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Covenants Not to Compete: Five “Exceptions” That Do Not Swallow the Rule

Posted in Covenants Not to Compete in California

Everybody who cares probably knows that, in California, covenants not to compete (agreements that restrain an individual from pursuing a lawful trade of profession) are generally unenforceable.  There are only five “exceptions” to this rule.  I put “exceptions” in quotes because two of them really aren’t exceptions at all. They are independent legal doctrines that run parallel to and (sometimes) trump California’s rule against covenants not to compete. The rules prohibiting these covenants are codified at section 16600 of California’s Business and Professions Code.

The statutory exceptions to that rule are found in the next three sections of the code and allow restrictions when: 1) the goodwill (or the entirety of someone’s interest) in a business is sold; 2) a partner leaves a partnership; or 3) a member leaves a Limited Liability Company.  The two other “exceptions” are restrictions on competition that arise from a legitimate effort to protect bona fide trade secrets and when, on rare occasions (due to the terms of a contract and the interaction of state and federal law), California must enforce an injunction against competition obtained in another jurisdiction.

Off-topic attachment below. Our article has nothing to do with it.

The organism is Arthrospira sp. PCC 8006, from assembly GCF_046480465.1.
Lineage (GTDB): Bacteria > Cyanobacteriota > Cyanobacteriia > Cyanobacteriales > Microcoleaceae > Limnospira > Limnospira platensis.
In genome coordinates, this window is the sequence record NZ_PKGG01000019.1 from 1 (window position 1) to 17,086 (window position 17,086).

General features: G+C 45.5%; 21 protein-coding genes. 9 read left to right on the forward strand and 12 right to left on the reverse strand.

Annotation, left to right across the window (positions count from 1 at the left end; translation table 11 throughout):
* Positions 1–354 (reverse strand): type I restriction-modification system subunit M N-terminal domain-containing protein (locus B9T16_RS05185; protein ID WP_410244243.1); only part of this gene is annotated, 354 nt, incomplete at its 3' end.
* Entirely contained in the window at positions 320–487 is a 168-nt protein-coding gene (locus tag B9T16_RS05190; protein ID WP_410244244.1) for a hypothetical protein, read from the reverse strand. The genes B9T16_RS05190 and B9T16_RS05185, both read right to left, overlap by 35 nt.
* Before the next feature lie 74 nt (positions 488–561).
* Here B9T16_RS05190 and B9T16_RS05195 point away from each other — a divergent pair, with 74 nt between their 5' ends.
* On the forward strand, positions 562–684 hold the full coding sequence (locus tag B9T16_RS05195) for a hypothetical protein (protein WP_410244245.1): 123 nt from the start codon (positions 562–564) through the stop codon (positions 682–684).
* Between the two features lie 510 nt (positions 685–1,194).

These five paths to an enforceable covenant not to compete are each worth a long chapter in a fat book.  They are all the subject of substantial case law and legal commentary.  In many cases, the outer limits of these exceptions have not been fully defined.   When obtaining an enforceable covenant not to compete is important, these “exceptions” should be carefully considered.

At the outset of a business transaction, or when an enterprise is formed, there is a lot that knowledgeable actors can do to make a business fit within the sometimes murky limits of these exceptions.  While California law is filled with examples of judicial hostility to sham business arrangements designed to evade section 16600, California courts will and do enforce covenants that meet the requirements of a recognized exception.

To be sure, restraining employees against future competition in California isn’t easy.   But it is not impossible.